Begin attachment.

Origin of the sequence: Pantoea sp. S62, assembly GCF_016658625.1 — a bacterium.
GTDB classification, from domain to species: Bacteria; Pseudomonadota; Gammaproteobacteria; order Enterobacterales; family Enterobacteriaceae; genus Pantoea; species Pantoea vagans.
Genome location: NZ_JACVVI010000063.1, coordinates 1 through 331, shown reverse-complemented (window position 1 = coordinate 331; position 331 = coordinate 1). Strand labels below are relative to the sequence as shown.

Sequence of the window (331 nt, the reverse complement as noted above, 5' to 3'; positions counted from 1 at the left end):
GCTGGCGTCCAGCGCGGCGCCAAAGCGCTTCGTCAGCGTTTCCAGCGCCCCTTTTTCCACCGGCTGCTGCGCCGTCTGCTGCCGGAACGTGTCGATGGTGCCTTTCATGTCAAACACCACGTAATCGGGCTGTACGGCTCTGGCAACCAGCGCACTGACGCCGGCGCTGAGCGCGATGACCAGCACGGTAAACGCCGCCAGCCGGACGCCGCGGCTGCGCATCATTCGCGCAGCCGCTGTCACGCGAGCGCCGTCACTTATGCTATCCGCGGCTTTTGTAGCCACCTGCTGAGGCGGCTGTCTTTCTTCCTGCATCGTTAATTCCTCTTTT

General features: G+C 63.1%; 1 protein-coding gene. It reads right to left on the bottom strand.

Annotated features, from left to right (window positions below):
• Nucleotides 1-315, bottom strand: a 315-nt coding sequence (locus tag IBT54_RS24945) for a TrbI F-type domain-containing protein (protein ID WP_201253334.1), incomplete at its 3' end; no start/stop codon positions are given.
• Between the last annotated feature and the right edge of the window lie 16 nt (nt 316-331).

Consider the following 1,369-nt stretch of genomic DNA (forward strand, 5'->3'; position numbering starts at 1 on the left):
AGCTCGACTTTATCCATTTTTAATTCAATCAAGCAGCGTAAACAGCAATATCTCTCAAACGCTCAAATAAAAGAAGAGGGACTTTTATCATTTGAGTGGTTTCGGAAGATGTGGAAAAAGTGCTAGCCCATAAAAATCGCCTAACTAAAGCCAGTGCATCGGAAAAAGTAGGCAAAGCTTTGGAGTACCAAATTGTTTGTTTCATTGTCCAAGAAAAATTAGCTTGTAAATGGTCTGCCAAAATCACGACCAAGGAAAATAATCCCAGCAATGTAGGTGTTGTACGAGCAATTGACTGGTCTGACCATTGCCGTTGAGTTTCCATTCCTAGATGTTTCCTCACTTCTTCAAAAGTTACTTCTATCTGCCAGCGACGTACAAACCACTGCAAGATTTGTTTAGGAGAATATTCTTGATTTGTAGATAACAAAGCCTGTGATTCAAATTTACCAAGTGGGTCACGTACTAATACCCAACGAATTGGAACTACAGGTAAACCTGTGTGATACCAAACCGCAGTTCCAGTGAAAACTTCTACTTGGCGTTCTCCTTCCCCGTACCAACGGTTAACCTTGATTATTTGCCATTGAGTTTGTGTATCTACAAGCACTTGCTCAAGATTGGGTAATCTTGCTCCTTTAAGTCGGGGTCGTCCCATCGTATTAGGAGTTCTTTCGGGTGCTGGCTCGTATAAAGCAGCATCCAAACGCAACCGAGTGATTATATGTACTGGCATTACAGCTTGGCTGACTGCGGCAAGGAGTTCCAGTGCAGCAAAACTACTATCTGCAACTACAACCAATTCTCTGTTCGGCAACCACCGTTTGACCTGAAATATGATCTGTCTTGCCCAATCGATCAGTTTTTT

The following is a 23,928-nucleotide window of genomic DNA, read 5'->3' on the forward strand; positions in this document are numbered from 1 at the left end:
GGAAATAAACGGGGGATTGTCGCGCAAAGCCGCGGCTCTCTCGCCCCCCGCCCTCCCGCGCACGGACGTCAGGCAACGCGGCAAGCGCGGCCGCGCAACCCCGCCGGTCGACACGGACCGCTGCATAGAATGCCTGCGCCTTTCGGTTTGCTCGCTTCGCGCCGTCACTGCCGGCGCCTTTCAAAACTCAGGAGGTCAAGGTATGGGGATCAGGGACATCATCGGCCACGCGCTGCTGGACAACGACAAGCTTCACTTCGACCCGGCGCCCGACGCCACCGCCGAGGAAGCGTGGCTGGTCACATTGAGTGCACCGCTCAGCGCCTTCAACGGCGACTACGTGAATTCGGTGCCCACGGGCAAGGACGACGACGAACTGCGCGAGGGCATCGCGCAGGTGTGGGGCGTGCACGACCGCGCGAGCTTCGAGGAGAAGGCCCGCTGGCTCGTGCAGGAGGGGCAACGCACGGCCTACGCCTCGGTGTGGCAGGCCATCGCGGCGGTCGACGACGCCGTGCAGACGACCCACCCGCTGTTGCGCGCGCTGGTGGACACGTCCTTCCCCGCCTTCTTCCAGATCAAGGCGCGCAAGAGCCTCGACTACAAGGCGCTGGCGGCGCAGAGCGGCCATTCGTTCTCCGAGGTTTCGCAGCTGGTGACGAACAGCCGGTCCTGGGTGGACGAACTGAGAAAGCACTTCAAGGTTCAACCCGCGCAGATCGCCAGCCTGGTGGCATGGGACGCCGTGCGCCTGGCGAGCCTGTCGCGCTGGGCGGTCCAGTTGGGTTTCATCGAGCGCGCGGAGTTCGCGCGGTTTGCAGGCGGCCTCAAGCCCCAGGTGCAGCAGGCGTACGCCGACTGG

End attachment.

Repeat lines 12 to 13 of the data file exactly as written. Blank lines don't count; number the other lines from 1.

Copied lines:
The following is a 23,928-nucleotide window of genomic DNA, read 5'->3' on the forward strand; positions in this document are numbered from 1 at the left end:
GGAAATAAACGGGGGATTGTCGCGCAAAGCCGCGGCTCTCTCGCCCCCCGCCCTCCCGCGCACGGACGTCAGGCAACGCGGCAAGCGCGGCCGCGCAACCCCGCCGGTCGACACGGACCGCTGCATAGAATGCCTGCGCCTTTCGGTTTGCTCGCTTCGCGCCGTCACTGCCGGCGCCTTTCAAAACTCAGGAGGTCAAGGTATGGGGATCAGGGACATCATCGGCCACGCGCTGCTGGACAACGACAAGCTTCACTTCGACCCGGCGCCCGACGCCACCGCCGAGGAAGCGTGGCTGGTCACATTGAGTGCACCGCTCAGCGCCTTCAACGGCGACTACGTGAATTCGGTGCCCACGGGCAAGGACGACGACGAACTGCGCGAGGGCATCGCGCAGGTGTGGGGCGTGCACGACCGCGCGAGCTTCGAGGAGAAGGCCCGCTGGCTCGTGCAGGAGGGGCAACGCACGGCCTACGCCTCGGTGTGGCAGGCCATCGCGGCGGTCGACGACGCCGTGCAGACGACCCACCCGCTGTTGCGCGCGCTGGTGGACACGTCCTTCCCCGCCTTCTTCCAGATCAAGGCGCGCAAGAGCCTCGACTACAAGGCGCTGGCGGCGCAGAGCGGCCATTCGTTCTCCGAGGTTTCGCAGCTGGTGACGAACAGCCGGTCCTGGGTGGACGAACTGAGAAAGCACTTCAAGGTTCAACCCGCGCAGATCGCCAGCCTGGTGGCATGGGACGCCGTGCGCCTGGCGAGCCTGTCGCGCTGGGCGGTCCAGTTGGGTTTCATCGAGCGCGCGGAGTTCGCGCGGTTTGCAGGCGGCCTCAAGCCCCAGGTGCAGCAGGCGTACGCCGACTGG